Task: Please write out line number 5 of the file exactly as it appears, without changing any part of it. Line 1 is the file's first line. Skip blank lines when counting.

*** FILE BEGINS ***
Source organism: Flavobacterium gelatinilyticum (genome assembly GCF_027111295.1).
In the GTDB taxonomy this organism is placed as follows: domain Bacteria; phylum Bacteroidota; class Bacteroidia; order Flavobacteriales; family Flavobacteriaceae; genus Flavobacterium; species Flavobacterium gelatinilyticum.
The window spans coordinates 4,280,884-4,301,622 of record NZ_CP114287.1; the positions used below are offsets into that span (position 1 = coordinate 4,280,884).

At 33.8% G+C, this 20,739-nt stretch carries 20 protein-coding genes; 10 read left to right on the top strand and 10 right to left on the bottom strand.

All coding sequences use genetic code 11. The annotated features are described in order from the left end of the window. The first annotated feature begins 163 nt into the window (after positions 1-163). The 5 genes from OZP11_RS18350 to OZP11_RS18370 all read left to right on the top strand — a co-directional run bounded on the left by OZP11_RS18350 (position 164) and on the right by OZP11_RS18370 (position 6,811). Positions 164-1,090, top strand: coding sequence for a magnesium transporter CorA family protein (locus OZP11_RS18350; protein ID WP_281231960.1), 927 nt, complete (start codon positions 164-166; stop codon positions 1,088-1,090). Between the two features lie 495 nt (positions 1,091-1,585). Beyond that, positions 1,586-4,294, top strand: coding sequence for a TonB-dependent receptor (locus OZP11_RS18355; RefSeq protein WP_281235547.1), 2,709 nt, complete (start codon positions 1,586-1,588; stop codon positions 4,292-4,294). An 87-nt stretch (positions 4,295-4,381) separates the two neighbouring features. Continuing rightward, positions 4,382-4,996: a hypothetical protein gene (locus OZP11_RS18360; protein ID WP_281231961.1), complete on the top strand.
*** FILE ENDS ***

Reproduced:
All coding sequences use genetic code 11. The annotated features are described in order from the left end of the window. The first annotated feature begins 163 nt into the window (after positions 1-163). The 5 genes from OZP11_RS18350 to OZP11_RS18370 all read left to right on the top strand — a co-directional run bounded on the left by OZP11_RS18350 (position 164) and on the right by OZP11_RS18370 (position 6,811). Positions 164-1,090, top strand: coding sequence for a magnesium transporter CorA family protein (locus OZP11_RS18350; protein ID WP_281231960.1), 927 nt, complete (start codon positions 164-166; stop codon positions 1,088-1,090). Between the two features lie 495 nt (positions 1,091-1,585). Beyond that, positions 1,586-4,294, top strand: coding sequence for a TonB-dependent receptor (locus OZP11_RS18355; RefSeq protein WP_281235547.1), 2,709 nt, complete (start codon positions 1,586-1,588; stop codon positions 4,292-4,294). An 87-nt stretch (positions 4,295-4,381) separates the two neighbouring features. Continuing rightward, positions 4,382-4,996: a hypothetical protein gene (locus OZP11_RS18360; protein ID WP_281231961.1), complete on the top strand.